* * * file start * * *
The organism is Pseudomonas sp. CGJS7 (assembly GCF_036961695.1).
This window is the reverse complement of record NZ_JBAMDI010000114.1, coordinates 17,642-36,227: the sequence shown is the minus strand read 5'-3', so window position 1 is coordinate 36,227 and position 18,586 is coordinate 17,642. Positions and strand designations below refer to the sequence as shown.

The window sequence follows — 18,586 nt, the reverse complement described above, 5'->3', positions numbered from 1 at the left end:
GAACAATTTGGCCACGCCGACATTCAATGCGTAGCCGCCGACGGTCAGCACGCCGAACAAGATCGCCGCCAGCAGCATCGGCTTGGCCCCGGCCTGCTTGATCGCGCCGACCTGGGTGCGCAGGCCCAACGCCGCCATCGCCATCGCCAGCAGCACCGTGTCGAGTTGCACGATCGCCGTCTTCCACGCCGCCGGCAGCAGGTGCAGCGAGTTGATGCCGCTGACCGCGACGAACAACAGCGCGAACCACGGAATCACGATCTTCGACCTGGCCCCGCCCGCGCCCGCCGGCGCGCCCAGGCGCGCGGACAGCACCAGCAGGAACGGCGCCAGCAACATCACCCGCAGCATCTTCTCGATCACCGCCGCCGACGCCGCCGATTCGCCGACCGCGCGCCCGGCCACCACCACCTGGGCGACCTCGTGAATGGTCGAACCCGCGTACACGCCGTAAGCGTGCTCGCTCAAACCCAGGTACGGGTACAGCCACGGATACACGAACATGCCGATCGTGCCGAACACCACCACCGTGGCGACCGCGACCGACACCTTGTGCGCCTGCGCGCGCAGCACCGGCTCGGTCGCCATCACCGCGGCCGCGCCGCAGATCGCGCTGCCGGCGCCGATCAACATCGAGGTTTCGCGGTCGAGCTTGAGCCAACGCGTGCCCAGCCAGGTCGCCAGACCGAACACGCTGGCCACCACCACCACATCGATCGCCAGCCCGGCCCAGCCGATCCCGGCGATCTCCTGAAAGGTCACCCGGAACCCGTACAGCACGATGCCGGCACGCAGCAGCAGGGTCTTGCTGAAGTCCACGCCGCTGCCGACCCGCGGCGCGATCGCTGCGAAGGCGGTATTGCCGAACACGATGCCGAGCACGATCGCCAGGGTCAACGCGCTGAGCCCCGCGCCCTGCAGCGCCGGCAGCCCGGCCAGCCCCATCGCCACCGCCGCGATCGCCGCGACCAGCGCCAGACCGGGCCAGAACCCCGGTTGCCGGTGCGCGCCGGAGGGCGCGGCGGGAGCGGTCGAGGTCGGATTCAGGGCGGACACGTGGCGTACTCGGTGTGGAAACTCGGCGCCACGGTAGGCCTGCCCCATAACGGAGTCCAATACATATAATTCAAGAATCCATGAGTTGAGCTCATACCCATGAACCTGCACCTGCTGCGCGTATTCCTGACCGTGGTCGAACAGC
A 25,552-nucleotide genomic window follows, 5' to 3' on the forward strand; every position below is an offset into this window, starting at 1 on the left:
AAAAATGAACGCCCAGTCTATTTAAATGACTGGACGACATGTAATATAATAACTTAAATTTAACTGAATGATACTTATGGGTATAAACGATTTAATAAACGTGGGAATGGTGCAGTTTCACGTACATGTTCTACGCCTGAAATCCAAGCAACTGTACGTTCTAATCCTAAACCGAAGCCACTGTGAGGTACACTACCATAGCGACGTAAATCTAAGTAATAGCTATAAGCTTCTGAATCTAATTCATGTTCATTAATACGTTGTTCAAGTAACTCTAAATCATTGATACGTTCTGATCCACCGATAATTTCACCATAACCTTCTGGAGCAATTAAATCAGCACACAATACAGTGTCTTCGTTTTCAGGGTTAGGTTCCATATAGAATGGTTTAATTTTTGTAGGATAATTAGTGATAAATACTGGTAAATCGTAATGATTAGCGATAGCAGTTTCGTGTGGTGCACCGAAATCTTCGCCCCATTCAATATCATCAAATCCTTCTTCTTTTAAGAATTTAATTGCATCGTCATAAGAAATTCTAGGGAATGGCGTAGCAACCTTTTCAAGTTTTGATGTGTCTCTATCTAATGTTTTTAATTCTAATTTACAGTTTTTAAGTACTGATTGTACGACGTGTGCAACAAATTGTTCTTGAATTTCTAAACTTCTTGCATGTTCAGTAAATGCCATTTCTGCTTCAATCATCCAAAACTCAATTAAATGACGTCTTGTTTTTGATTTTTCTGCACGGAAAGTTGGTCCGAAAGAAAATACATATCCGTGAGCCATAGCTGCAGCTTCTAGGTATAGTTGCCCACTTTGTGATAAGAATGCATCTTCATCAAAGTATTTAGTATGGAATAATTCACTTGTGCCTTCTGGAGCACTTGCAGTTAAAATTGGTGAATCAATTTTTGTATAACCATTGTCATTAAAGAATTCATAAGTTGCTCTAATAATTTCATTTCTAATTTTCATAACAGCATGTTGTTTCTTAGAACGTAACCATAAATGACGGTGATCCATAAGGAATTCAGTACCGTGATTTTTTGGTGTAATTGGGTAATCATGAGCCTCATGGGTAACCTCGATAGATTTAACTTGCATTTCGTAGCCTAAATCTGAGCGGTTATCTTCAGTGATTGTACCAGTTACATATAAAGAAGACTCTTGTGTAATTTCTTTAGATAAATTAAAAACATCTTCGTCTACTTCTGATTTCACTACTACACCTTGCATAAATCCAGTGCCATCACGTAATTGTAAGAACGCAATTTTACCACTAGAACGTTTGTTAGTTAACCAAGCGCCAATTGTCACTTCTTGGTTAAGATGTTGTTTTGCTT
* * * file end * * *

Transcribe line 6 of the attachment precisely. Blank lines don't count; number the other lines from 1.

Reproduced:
AAAAATGAACGCCCAGTCTATTTAAATGACTGGACGACATGTAATATAATAACTTAAATTTAACTGAATGATACTTATGGGTATAAACGATTTAATAAACGTGGGAATGGTGCAGTTTCACGTACATGTTCTACGCCTGAAATCCAAGCAACTGTACGTTCTAATCCTAAACCGAAGCCACTGTGAGGTACACTACCATAGCGACGTAAATCTAAGTAATAGCTATAAGCTTCTGAATCTAATTCATGTTCATTAATACGTTGTTCAAGTAACTCTAAATCATTGATACGTTCTGATCCACCGATAATTTCACCATAACCTTCTGGAGCAATTAAATCAGCACACAATACAGTGTCTTCGTTTTCAGGGTTAGGTTCCATATAGAATGGTTTAATTTTTGTAGGATAATTAGTGATAAATACTGGTAAATCGTAATGATTAGCGATAGCAGTTTCGTGTGGTGCACCGAAATCTTCGCCCCATTCAATATCATCAAATCCTTCTTCTTTTAAGAATTTAATTGCATCGTCATAAGAAATTCTAGGGAATGGCGTAGCAACCTTTTCAAGTTTTGATGTGTCTCTATCTAATGTTTTTAATTCTAATTTACAGTTTTTAAGTACTGATTGTACGACGTGTGCAACAAATTGTTCTTGAATTTCTAAACTTCTTGCATGTTCAGTAAATGCCATTTCTGCTTCAATCATCCAAAACTCAATTAAATGACGTCTTGTTTTTGATTTTTCTGCACGGAAAGTTGGTCCGAAAGAAAATACATATCCGTGAGCCATAGCTGCAGCTTCTAGGTATAGTTGCCCACTTTGTGATAAGAATGCATCTTCATCAAAGTATTTAGTATGGAATAATTCACTTGTGCCTTCTGGAGCACTTGCAGTTAAAATTGGTGAATCAATTTTTGTATAACCATTGTCATTAAAGAATTCATAAGTTGCTCTAATAATTTCATTTCTAATTTTCATAACAGCATGTTGTTTCTTAGAACGTAACCATAAATGACGGTGATCCATAAGGAATTCAGTACCGTGATTTTTTGGTGTAATTGGGTAATCATGAGCCTCATGGGTAACCTCGATAGATTTAACTTGCATTTCGTAGCCTAAATCTGAGCGGTTATCTTCAGTGATTGTACCAGTTACATATAAAGAAGACTCTTGTGTAATTTCTTTAGATAAATTAAAAACATCTTCGTCTACTTCTGATTTCACTACTACACCTTGCATAAATCCAGTGCCATCACGTAATTGTAAGAACGCAATTTTACCACTAGAACGTTTGTTAGTTAACCAAGCGCCAATTGTCACTTCTTGGTTAAGATGTTGTTTTGCTT